RIYADH: The Arab coalition supporting the internationally recognized Yemeni government is committed to protecting regional and global security, a spokesman said Monday.

Coalition spokesman Col. Turki Al-Maliki was asked at a press briefing about Houthi militias threatening to target the capitals of Saudi Arabia and the UAE.

“This is their way to disturb peace,” Al-Maliki replied. “Previously the Houthis targeted Riyadh with a ballistic missile, violating all international laws by attacking a city that has more than 8 million civilians. We take all precautions to protect civilians and vital areas. The coalition works to protect regional and international security.”

Al-Maliki said Houthis had targeted Saudi border towns several times, the most recent incident taking place in Abha last Friday.

But the Saudi Royal Air Defense Force had shot down a drone that was targeting civilians, he added.

He said four Saudi nationals and an Indian expatriate were injured in the attack because of falling debris.

The drone wreckage showed the characteristics and specifications of Iranian manufacturing, he said, which proved Iran was continuing to smuggle arms to the militias.

He warned the Houthis to refrain from targeting civilians because the coalition, in line with international humanitarian law, had every right to counter such threats.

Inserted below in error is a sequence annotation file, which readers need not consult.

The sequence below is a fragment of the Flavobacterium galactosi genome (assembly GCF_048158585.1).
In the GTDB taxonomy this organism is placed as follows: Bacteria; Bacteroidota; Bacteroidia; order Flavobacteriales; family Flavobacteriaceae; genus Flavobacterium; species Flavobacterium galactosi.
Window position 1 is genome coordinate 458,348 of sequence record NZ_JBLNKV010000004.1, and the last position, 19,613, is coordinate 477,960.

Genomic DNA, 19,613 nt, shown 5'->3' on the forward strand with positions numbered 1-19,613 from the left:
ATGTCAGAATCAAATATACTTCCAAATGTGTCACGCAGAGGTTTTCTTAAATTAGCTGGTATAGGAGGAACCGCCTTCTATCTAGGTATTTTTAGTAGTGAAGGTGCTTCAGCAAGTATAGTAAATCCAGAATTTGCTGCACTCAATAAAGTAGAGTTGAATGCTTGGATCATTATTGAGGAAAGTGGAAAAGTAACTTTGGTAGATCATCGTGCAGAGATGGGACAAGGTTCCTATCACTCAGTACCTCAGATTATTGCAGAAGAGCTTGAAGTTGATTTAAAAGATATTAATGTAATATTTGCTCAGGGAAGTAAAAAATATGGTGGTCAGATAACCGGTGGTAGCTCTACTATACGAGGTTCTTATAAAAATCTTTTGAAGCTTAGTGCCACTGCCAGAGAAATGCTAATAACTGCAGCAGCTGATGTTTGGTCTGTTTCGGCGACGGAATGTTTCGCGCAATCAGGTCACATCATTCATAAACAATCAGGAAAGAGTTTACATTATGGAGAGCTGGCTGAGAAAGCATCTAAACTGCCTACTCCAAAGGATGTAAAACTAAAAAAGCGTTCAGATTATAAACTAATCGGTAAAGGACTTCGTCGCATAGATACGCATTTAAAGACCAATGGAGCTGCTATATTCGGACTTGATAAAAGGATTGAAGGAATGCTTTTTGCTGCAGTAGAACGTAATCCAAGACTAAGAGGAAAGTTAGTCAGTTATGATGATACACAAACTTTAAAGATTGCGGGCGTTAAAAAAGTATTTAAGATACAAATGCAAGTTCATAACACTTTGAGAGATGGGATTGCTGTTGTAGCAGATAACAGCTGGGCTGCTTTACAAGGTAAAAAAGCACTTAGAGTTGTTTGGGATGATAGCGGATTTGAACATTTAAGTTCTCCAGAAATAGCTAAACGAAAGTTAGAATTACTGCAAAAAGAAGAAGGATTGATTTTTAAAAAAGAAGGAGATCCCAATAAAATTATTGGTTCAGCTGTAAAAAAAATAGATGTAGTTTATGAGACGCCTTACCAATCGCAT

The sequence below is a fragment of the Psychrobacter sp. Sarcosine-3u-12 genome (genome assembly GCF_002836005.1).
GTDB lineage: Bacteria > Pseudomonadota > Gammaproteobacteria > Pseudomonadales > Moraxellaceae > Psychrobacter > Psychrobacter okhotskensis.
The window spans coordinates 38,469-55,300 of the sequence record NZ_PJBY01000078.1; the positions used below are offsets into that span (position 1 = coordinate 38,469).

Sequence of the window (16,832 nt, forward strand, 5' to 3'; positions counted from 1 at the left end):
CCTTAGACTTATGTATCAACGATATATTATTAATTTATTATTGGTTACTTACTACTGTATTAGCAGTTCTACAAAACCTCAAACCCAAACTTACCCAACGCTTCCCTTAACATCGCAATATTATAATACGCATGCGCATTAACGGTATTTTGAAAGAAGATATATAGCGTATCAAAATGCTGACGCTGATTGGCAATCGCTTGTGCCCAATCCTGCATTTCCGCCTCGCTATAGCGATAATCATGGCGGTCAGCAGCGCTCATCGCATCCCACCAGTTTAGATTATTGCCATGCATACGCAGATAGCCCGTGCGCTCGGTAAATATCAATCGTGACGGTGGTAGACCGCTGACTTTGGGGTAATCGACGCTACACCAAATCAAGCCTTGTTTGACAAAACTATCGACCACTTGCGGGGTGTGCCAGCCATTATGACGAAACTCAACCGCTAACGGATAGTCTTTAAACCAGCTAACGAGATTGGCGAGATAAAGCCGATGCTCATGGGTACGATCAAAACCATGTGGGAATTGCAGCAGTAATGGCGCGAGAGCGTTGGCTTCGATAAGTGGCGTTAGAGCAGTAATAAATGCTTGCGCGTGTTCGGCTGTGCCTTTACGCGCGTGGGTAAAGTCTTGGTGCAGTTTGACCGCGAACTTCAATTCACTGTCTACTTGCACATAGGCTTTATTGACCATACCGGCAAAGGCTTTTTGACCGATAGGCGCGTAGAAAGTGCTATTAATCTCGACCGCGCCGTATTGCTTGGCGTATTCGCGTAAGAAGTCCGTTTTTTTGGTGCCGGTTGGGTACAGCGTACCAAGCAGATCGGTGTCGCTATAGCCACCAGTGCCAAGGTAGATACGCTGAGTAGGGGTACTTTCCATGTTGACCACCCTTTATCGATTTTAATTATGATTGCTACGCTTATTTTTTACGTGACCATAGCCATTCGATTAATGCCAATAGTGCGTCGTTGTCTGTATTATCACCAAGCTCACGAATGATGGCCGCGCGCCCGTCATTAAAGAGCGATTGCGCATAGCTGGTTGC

He said the coalition was making efforts to neutralize ballistic missiles and dismantle their capabilities, as the coalition’s joint command would not allow the militia to possess weapons that threatened civilian lives and peace.

Al-Maliki reiterated that the Houthis were targeting Yemeni civilians and continued to violate international laws. 

He also urged Yemenis to try their best to prevent children from being captured by Houthis, who were using them as human shields and child soldiers.

His comments came as the UN tried to salvage a peace deal that was seen as crucial for ending the country’s four-year war.

The Stockholm Agreement was signed by the Yemeni government and Houthi representatives last December.

The main points of the agreement were a prisoner exchange, steps toward a cease-fire in the city of Taiz, and a cease-fire agreement in the city of Hodeidah and its port, as well as ports in Salif and Ras Issa.

Militants triggered the conflict when they seized the capital Sanaa in 2014 and attempted to occupy large parts of the country. An Arab coalition intervened in support of the internationally recognized government in March 2015.

The World Health Organization estimates that nearly 10,000 people have been killed in Yemen since 2015.

Earlier this month US Secretary of State Mike Pompeo said that President Donald Trump’s administration opposed curbs on American assistance to the Saudi-led coalition in Yemen.

“The way to alleviate the Yemeni people’s suffering isn’t to prolong the conflict by handicapping our partners in the fight, but by giving the Saudi-led coalition the support needed to defeat the Iranian-backed rebels and ensure a just peace,” Pompeo said at a news conference in Washington.